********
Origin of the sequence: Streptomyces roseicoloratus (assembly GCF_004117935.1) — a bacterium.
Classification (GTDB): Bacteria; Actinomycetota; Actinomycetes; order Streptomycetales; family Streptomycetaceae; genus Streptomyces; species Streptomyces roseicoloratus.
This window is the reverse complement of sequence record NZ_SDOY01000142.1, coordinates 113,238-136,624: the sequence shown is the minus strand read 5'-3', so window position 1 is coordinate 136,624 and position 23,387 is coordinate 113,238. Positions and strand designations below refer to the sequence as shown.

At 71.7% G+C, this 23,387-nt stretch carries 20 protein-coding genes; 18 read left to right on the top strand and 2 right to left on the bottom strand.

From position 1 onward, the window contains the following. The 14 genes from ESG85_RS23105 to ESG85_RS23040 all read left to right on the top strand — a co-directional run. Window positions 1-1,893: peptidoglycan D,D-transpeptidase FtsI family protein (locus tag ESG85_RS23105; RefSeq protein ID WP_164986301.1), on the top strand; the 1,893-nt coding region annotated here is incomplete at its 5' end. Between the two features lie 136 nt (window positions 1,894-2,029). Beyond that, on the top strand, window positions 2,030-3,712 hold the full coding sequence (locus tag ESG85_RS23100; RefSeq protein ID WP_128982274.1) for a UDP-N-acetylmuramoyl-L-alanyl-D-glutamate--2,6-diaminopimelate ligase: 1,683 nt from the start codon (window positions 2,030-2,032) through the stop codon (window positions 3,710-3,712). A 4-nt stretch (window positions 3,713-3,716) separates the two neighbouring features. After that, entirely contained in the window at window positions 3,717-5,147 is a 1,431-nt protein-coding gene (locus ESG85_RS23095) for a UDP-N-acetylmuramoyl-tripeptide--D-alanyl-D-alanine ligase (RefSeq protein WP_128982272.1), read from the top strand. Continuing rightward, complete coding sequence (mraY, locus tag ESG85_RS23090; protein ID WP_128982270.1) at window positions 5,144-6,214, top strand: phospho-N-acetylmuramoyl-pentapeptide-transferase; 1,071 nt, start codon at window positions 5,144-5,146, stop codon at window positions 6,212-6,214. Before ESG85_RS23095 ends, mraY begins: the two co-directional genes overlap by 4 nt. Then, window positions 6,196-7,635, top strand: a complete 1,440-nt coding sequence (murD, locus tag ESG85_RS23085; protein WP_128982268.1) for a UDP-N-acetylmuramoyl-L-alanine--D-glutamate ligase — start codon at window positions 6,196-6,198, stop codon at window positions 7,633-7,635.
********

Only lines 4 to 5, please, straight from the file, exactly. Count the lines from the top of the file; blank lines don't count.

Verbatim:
At 71.7% G+C, this 23,387-nt stretch carries 20 protein-coding genes; 18 read left to right on the top strand and 2 right to left on the bottom strand.

From position 1 onward, the window contains the following. The 14 genes from ESG85_RS23105 to ESG85_RS23040 all read left to right on the top strand — a co-directional run. Window positions 1-1,893: peptidoglycan D,D-transpeptidase FtsI family protein (locus tag ESG85_RS23105; RefSeq protein ID WP_164986301.1), on the top strand; the 1,893-nt coding region annotated here is incomplete at its 5' end. Between the two features lie 136 nt (window positions 1,894-2,029). Beyond that, on the top strand, window positions 2,030-3,712 hold the full coding sequence (locus tag ESG85_RS23100; RefSeq protein ID WP_128982274.1) for a UDP-N-acetylmuramoyl-L-alanyl-D-glutamate--2,6-diaminopimelate ligase: 1,683 nt from the start codon (window positions 2,030-2,032) through the stop codon (window positions 3,710-3,712). A 4-nt stretch (window positions 3,713-3,716) separates the two neighbouring features. After that, entirely contained in the window at window positions 3,717-5,147 is a 1,431-nt protein-coding gene (locus ESG85_RS23095) for a UDP-N-acetylmuramoyl-tripeptide--D-alanyl-D-alanine ligase (RefSeq protein WP_128982272.1), read from the top strand. Continuing rightward, complete coding sequence (mraY, locus tag ESG85_RS23090; protein ID WP_128982270.1) at window positions 5,144-6,214, top strand: phospho-N-acetylmuramoyl-pentapeptide-transferase; 1,071 nt, start codon at window positions 5,144-5,146, stop codon at window positions 6,212-6,214. Before ESG85_RS23095 ends, mraY begins: the two co-directional genes overlap by 4 nt. Then, window positions 6,196-7,635, top strand: a complete 1,440-nt coding sequence (murD, locus tag ESG85_RS23085; protein WP_128982268.1) for a UDP-N-acetylmuramoyl-L-alanine--D-glutamate ligase — start codon at window positions 6,196-6,198, stop codon at window positions 7,633-7,635.